many Americans believe that they’re entitled to social security not because young working people have a general moral obligation to pay for their retirement, but because they understand, incorrectly, that they’ve paid into something of a trust account. Thus, their support for social security is actually quite conservative (notwithstanding the big government aspect of it). I’d guess roughly the same psychological phenomenon is happening with medicare. It is disingenuous to call these folks “operationally liberal” when they have been made to pay into a system that looks like a retirement account and acts like a retirement account but is, by design of New Deal liberals, a liberal tax and spend program.
Public education is an especially impacted victim of 20th century progressive liberalism, suffering the confusion, expense, and indignity of having to incorporate the vagaries of First Amendment decisional law—and later other civil rights, some welcome but many bizarre—into the operations of local schools. When student performance nosedived in the latter half of the century, there was no use in troubleshooting—everything had been changed. The only thing left to do was follow one period of rash liberal experimentation with another. And then another. There’s no such thing as a “conservative” position on education anymore. It’s got a century of liberalism’s fingerprints all over it.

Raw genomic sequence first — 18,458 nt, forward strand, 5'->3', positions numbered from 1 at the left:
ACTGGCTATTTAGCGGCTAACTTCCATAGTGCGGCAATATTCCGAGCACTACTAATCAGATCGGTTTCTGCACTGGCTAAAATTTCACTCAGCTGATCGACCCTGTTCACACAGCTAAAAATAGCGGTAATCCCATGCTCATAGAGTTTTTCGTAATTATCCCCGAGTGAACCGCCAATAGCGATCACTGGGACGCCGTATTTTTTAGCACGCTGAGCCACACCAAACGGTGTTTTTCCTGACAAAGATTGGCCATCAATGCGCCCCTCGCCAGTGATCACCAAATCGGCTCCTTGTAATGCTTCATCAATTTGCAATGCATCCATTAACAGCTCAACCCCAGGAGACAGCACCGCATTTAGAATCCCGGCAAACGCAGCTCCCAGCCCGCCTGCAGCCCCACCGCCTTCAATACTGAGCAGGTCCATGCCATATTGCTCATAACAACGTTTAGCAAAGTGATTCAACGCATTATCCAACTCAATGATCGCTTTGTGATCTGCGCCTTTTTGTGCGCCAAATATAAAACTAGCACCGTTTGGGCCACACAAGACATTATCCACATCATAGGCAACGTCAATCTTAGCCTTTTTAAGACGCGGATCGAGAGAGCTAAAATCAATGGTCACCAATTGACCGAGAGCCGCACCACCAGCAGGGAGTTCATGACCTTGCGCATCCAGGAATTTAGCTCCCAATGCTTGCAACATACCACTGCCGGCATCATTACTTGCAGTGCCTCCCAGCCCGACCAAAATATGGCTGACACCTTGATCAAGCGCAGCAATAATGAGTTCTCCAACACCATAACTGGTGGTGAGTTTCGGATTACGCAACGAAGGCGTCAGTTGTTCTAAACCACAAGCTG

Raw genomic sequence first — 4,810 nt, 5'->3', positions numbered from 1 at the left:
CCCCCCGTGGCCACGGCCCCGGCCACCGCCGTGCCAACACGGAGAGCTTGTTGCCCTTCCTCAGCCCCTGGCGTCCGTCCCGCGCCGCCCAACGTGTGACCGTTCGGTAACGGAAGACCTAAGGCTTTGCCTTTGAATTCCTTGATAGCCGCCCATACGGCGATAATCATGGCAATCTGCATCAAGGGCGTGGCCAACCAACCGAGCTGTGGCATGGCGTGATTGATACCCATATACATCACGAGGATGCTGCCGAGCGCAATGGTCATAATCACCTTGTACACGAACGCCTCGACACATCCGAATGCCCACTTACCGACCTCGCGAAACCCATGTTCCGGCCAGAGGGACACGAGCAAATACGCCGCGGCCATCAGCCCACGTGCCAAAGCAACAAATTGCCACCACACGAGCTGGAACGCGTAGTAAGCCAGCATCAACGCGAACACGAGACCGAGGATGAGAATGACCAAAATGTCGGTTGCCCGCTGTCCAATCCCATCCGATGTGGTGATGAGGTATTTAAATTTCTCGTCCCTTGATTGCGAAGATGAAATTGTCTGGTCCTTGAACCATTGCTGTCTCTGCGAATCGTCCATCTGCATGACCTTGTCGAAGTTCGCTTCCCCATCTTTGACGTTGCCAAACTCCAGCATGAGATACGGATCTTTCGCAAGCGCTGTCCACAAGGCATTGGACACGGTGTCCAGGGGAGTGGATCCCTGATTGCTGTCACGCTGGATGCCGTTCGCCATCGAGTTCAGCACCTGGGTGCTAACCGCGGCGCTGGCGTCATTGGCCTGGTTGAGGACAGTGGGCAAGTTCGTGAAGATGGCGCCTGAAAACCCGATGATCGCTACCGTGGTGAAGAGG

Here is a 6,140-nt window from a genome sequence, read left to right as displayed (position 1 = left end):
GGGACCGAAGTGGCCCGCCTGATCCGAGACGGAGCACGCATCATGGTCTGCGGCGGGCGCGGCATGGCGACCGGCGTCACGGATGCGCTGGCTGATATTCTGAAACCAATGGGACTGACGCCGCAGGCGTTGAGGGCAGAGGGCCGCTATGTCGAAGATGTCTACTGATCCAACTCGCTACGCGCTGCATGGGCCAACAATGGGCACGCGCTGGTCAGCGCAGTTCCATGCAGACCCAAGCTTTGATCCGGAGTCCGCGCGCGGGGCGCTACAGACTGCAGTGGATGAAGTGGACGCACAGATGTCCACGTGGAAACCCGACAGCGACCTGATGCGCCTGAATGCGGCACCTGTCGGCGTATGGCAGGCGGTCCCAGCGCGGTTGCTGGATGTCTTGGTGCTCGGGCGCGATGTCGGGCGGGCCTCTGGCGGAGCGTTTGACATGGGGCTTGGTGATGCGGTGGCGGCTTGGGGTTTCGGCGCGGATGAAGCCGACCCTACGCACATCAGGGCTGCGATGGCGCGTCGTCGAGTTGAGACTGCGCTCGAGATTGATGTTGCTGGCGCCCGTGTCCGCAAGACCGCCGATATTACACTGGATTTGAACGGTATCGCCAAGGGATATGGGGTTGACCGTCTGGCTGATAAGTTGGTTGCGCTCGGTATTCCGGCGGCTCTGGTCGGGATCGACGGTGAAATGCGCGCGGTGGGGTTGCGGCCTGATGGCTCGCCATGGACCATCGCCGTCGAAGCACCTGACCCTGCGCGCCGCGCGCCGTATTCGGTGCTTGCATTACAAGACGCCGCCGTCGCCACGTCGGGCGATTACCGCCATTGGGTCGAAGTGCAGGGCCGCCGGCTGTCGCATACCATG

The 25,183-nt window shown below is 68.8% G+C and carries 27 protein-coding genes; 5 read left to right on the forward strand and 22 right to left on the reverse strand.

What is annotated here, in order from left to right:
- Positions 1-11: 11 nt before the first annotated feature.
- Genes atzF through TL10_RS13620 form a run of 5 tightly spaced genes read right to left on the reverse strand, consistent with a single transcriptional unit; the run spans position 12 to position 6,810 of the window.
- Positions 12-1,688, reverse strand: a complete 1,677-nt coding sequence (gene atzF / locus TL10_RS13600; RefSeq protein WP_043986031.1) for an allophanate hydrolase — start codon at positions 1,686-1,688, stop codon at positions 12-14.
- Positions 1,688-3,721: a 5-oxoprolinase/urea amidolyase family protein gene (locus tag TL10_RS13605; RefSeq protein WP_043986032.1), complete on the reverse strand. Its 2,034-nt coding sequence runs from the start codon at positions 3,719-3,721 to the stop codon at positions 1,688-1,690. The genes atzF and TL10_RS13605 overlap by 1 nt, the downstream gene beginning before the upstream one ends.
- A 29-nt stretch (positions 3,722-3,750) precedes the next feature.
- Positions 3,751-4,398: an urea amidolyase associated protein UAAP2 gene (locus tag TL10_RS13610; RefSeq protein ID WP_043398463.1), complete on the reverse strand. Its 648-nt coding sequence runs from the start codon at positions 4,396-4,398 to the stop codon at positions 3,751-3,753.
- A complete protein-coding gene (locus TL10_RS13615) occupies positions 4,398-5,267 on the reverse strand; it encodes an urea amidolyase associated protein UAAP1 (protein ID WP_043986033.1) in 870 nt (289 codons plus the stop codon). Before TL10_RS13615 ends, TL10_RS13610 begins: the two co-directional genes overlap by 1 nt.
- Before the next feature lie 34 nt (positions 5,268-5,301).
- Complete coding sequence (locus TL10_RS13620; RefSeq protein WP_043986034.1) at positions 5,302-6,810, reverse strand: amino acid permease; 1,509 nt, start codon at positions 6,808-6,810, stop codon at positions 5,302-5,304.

Beyond education, many liberal policies have become status quo. And people don’t tend to assign labels to the political furniture they’ve become accustomed to. Should we have a progressive tax code? Well geez, haven’t we always? Next. Should the government require that workers get a “living wage”? What should they get, a dying wage? Next. Should we spend a lot of money to protect the environment? Aren’t we already? And there’s always those folks mouthing off about how badly we’re still doing. Better not do any less, then, I guess. Next.
If this is what “operationally liberal” looks like, you can go right ahead and spare me.